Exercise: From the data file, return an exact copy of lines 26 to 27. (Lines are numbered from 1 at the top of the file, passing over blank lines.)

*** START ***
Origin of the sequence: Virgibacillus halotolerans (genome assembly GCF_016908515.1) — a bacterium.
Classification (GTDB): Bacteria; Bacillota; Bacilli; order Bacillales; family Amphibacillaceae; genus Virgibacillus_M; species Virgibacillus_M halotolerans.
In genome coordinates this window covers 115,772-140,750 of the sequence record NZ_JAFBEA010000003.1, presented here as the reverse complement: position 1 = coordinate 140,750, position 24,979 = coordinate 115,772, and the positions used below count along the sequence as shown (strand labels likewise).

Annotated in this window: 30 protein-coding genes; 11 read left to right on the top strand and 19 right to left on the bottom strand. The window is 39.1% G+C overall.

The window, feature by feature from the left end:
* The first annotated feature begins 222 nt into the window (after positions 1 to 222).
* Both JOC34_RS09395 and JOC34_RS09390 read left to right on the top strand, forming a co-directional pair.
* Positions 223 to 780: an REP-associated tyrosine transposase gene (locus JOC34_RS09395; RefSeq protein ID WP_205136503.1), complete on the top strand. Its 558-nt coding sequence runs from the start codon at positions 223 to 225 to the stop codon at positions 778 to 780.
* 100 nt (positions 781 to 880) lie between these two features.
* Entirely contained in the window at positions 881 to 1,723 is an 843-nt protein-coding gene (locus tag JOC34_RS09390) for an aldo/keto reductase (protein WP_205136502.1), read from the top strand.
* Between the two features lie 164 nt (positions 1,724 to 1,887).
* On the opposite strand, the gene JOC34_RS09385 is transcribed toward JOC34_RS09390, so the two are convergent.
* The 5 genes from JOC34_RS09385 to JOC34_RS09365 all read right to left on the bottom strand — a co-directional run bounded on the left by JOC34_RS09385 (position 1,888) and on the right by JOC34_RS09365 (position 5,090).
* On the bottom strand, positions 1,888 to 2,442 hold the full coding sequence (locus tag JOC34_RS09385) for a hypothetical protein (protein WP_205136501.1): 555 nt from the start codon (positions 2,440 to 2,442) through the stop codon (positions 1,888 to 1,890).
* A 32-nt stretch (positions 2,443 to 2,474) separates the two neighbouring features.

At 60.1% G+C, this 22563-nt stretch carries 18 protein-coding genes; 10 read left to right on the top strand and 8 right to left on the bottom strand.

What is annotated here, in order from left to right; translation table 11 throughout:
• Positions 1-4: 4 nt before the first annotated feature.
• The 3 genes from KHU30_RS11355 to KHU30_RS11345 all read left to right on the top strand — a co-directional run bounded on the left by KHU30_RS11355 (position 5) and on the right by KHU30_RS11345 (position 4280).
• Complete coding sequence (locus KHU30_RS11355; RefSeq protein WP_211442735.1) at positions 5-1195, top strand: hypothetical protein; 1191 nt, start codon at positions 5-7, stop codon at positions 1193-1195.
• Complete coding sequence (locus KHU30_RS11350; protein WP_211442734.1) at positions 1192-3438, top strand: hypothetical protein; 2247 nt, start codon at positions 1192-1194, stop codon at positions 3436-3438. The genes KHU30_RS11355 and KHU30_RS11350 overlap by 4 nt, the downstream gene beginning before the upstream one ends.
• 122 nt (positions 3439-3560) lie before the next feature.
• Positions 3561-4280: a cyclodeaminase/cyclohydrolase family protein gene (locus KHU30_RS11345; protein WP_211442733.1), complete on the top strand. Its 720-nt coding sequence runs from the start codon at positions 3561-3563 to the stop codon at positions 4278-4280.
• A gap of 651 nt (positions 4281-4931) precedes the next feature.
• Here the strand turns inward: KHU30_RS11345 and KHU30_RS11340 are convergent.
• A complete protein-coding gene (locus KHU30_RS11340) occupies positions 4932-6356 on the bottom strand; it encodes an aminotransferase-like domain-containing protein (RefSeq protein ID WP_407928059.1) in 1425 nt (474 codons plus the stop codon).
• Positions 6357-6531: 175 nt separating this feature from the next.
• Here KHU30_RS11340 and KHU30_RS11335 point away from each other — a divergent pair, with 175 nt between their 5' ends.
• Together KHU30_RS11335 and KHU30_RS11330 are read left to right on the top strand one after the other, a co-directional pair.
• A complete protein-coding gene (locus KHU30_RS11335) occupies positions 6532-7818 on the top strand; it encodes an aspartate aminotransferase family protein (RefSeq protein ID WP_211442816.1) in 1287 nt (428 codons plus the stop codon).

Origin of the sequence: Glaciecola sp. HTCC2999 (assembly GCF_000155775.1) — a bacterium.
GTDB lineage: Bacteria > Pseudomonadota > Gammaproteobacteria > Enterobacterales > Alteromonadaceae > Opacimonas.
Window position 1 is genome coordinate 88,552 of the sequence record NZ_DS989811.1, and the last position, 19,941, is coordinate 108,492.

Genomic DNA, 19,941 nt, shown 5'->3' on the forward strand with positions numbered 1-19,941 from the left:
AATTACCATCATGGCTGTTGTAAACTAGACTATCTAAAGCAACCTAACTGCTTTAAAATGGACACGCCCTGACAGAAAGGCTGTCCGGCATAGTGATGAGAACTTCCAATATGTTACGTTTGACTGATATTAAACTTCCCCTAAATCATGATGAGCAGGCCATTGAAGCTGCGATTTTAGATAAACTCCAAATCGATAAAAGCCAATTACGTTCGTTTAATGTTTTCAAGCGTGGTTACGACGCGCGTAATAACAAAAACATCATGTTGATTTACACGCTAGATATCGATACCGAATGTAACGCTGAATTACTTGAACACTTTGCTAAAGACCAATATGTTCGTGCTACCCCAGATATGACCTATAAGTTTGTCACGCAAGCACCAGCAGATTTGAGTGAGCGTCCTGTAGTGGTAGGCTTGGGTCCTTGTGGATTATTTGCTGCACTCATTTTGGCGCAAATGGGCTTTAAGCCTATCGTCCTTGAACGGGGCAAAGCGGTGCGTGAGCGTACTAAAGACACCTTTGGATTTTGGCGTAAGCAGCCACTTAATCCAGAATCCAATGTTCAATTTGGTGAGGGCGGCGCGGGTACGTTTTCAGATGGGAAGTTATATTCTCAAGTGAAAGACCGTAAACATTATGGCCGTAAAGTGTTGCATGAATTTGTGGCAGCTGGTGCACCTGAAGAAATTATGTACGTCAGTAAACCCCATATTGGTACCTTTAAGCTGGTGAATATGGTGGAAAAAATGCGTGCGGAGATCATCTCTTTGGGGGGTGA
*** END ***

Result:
• A complete protein-coding gene (locus KHU30_RS11340) occupies positions 4932-6356 on the bottom strand; it encodes an aminotransferase-like domain-containing protein (RefSeq protein ID WP_407928059.1) in 1425 nt (474 codons plus the stop codon).
• Positions 6357-6531: 175 nt separating this feature from the next.